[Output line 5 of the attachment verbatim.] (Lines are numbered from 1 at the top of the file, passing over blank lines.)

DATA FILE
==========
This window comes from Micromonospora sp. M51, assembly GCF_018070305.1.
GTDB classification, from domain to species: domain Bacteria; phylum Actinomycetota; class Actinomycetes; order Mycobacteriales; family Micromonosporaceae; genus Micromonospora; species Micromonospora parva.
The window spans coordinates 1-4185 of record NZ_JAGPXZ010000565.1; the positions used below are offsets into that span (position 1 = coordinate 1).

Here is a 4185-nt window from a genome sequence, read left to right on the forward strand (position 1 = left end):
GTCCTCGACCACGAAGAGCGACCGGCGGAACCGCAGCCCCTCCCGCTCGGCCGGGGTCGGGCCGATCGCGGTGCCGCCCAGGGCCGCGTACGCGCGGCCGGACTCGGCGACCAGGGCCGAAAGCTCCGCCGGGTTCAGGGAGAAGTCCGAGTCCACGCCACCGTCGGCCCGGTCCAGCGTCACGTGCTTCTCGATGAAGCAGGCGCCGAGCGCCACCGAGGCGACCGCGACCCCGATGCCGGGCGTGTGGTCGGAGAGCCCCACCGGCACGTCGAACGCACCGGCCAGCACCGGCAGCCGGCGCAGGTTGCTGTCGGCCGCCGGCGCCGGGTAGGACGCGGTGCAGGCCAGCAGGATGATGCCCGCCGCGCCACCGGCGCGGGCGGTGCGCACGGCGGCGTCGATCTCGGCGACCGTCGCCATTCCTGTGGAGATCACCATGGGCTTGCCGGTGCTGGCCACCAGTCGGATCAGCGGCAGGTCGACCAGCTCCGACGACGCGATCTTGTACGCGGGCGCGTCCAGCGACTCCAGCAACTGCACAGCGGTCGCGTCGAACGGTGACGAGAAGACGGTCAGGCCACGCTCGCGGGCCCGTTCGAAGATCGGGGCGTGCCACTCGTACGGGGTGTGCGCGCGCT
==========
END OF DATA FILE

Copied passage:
GTCCTCGACCACGAAGAGCGACCGGCGGAACCGCAGCCCCTCCCGCTCGGCCGGGGTCGGGCCGATCGCGGTGCCGCCCAGGGCCGCGTACGCGCGGCCGGACTCGGCGACCAGGGCCGAAAGCTCCGCCGGGTTCAGGGAGAAGTCCGAGTCCACGCCACCGTCGGCCCGGTCCAGCGTCACGTGCTTCTCGATGAAGCAGGCGCCGAGCGCCACCGAGGCGACCGCGACCCCGATGCCGGGCGTGTGGTCGGAGAGCCCCACCGGCACGTCGAACGCACCGGCCAGCACCGGCAGCCGGCGCAGGTTGCTGTCGGCCGCCGGCGCCGGGTAGGACGCGGTGCAGGCCAGCAGGATGATGCCCGCCGCGCCACCGGCGCGGGCGGTGCGCACGGCGGCGTCGATCTCGGCGACCGTCGCCATTCCTGTGGAGATCACCATGGGCTTGCCGGTGCTGGCCACCAGTCGGATCAGCGGCAGGTCGACCAGCTCCGACGACGCGATCTTGTACGCGGGCGCGTCCAGCGACTCCAGCAACTGCACAGCGGTCGCGTCGAACGGTGACGAGAAGACGGTCAGGCCACGCTCGCGGGCCCGTTCGAAGATCGGGGCGTGCCACTCGTACGGGGTGTGCGCGCGCT